«I have always tried to correct a terrible defect. I do not like classical music. I know it’s a revelation that says nothing good about me, but it’s the truth. It will be due to professional deformation, it will be because words are mine, but the truth is that I only like music that tells a story. I love opera, I am fascinated by cantatas (especially those by Bach), I die for boleros and I get a tear every time I hear a tango. Luckily, Beethoven has come to my rescue. He has been my bridge between word and music. Not only because part of his is also sung but because he is so powerful, so extraordinarily eloquent that he does not need words ».


“It was in EGB first, in Miss Marisa’s class – short hair, big glasses, white coat – that appeared in the classroom with a record player and placed it next to the board. It was afternoon and it was hot: I was wearing a light dress under the pink striped apron. He asked for silence and made us listen to a record. Then he wrote on the waxed “Beethoven. Fifth Symphony ”, and thirty-eight girls scribble those words in our notebooks. More than forty years have passed. I never thanked my teacher for opening the door to music ».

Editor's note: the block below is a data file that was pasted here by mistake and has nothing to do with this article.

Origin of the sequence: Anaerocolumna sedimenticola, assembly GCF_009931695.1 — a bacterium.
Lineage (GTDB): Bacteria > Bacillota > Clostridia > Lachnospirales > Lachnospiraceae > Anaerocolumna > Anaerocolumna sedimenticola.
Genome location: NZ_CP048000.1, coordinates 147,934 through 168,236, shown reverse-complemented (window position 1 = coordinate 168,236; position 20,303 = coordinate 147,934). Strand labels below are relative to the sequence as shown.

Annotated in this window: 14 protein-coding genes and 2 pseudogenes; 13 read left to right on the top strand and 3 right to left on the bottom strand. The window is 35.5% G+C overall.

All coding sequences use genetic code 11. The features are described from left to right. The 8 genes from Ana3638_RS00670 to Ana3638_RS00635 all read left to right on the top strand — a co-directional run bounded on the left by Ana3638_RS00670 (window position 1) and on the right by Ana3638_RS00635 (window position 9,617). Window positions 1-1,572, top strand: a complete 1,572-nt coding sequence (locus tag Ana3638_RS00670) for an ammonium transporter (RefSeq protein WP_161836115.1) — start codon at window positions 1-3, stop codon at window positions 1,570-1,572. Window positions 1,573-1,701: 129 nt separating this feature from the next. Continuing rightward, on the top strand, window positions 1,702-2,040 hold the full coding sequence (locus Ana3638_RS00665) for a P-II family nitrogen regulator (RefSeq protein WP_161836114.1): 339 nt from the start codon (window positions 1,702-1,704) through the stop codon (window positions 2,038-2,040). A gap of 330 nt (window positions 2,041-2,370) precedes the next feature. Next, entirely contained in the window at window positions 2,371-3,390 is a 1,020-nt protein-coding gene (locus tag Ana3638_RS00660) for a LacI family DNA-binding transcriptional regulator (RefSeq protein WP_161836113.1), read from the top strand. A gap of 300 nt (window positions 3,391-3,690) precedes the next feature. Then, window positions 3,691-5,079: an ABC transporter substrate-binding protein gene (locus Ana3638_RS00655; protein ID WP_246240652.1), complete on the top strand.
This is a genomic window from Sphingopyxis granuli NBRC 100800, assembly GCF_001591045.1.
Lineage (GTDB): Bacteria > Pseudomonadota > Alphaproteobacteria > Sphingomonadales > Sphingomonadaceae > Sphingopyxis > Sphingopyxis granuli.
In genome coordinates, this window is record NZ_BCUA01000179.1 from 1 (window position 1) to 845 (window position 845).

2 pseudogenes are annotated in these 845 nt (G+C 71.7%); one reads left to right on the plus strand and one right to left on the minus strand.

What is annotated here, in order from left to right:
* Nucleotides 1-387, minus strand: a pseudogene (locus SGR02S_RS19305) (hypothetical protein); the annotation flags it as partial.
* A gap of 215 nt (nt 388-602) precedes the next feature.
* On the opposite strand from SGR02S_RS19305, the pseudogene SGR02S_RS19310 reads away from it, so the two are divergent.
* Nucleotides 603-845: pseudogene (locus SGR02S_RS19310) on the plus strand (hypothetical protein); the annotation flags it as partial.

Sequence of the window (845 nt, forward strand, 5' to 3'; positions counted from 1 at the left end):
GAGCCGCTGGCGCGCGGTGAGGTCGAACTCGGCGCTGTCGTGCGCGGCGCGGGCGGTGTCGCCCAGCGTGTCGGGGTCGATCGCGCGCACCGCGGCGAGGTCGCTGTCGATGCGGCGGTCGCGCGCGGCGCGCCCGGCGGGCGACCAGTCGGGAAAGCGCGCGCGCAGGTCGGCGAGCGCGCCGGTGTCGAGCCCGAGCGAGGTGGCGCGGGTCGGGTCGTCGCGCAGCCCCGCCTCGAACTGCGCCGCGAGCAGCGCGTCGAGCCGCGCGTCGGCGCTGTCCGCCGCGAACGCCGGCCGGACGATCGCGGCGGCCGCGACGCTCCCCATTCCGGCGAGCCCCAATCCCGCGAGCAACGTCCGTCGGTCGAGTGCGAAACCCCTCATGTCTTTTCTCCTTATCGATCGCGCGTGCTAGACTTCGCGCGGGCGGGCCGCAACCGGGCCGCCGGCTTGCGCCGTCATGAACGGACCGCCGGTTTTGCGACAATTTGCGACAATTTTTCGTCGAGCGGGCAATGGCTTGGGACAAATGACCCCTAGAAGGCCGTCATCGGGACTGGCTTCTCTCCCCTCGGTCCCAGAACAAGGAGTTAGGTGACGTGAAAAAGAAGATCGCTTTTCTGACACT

«Perhaps when we look at absolute beauty through music, the unsurpassed manifestation of total art, we ignore the immense pain that those who, like Beethoven, have given us the most intense feelings of our lives. He was a tormented man, who suffered more than he enjoyed, who forged his personality for and for his mission in life, to make us see that the only way of liberation is not to achieve freedom, but to procure it with all your soul. All his music is a revolutionary cry of freedom. Freedom against power. Freedom against the powerful. And freedom against forms. Even when in 1802 the drama of his deafness explodes, he abandons the idea of ​​suicide because of the full conviction of his obligation to humanity. Music, art, the truth of Beethoven, no matter what is subjective, has made us freer ».